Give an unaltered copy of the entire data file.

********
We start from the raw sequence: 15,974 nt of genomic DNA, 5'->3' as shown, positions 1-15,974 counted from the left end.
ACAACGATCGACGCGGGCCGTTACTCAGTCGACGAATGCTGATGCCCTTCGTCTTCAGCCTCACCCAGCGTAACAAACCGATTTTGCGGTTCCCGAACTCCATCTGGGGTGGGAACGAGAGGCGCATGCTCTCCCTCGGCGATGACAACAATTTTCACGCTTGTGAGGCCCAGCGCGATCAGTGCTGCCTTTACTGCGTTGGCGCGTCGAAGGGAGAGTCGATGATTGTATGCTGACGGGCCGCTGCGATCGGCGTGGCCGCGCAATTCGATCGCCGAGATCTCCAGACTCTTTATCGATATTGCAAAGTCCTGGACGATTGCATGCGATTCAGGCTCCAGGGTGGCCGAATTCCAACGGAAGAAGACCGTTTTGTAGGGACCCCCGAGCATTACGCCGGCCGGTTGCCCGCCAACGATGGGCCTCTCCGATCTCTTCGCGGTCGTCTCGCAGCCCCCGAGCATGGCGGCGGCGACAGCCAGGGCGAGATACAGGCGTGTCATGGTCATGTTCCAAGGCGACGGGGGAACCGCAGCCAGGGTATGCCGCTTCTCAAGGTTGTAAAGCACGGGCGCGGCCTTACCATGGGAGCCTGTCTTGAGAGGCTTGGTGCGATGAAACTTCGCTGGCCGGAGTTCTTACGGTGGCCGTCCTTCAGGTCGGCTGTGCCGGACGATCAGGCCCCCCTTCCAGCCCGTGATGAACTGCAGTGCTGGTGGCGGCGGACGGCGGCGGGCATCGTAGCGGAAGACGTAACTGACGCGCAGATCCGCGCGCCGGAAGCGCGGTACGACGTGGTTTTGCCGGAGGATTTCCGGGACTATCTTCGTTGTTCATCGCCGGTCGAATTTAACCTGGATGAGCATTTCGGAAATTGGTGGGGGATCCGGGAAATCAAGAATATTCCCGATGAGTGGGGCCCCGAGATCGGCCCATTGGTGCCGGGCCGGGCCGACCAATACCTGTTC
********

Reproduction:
We start from the raw sequence: 15,974 nt of genomic DNA, 5'->3' as shown, positions 1-15,974 counted from the left end.
ACAACGATCGACGCGGGCCGTTACTCAGTCGACGAATGCTGATGCCCTTCGTCTTCAGCCTCACCCAGCGTAACAAACCGATTTTGCGGTTCCCGAACTCCATCTGGGGTGGGAACGAGAGGCGCATGCTCTCCCTCGGCGATGACAACAATTTTCACGCTTGTGAGGCCCAGCGCGATCAGTGCTGCCTTTACTGCGTTGGCGCGTCGAAGGGAGAGTCGATGATTGTATGCTGACGGGCCGCTGCGATCGGCGTGGCCGCGCAATTCGATCGCCGAGATCTCCAGACTCTTTATCGATATTGCAAAGTCCTGGACGATTGCATGCGATTCAGGCTCCAGGGTGGCCGAATTCCAACGGAAGAAGACCGTTTTGTAGGGACCCCCGAGCATTACGCCGGCCGGTTGCCCGCCAACGATGGGCCTCTCCGATCTCTTCGCGGTCGTCTCGCAGCCCCCGAGCATGGCGGCGGCGACAGCCAGGGCGAGATACAGGCGTGTCATGGTCATGTTCCAAGGCGACGGGGGAACCGCAGCCAGGGTATGCCGCTTCTCAAGGTTGTAAAGCACGGGCGCGGCCTTACCATGGGAGCCTGTCTTGAGAGGCTTGGTGCGATGAAACTTCGCTGGCCGGAGTTCTTACGGTGGCCGTCCTTCAGGTCGGCTGTGCCGGACGATCAGGCCCCCCTTCCAGCCCGTGATGAACTGCAGTGCTGGTGGCGGCGGACGGCGGCGGGCATCGTAGCGGAAGACGTAACTGACGCGCAGATCCGCGCGCCGGAAGCGCGGTACGACGTGGTTTTGCCGGAGGATTTCCGGGACTATCTTCGTTGTTCATCGCCGGTCGAATTTAACCTGGATGAGCATTTCGGAAATTGGTGGGGGATCCGGGAAATCAAGAATATTCCCGATGAGTGGGGCCCCGAGATCGGCCCATTGGTGCCGGGCCGGGCCGACCAATACCTGTTC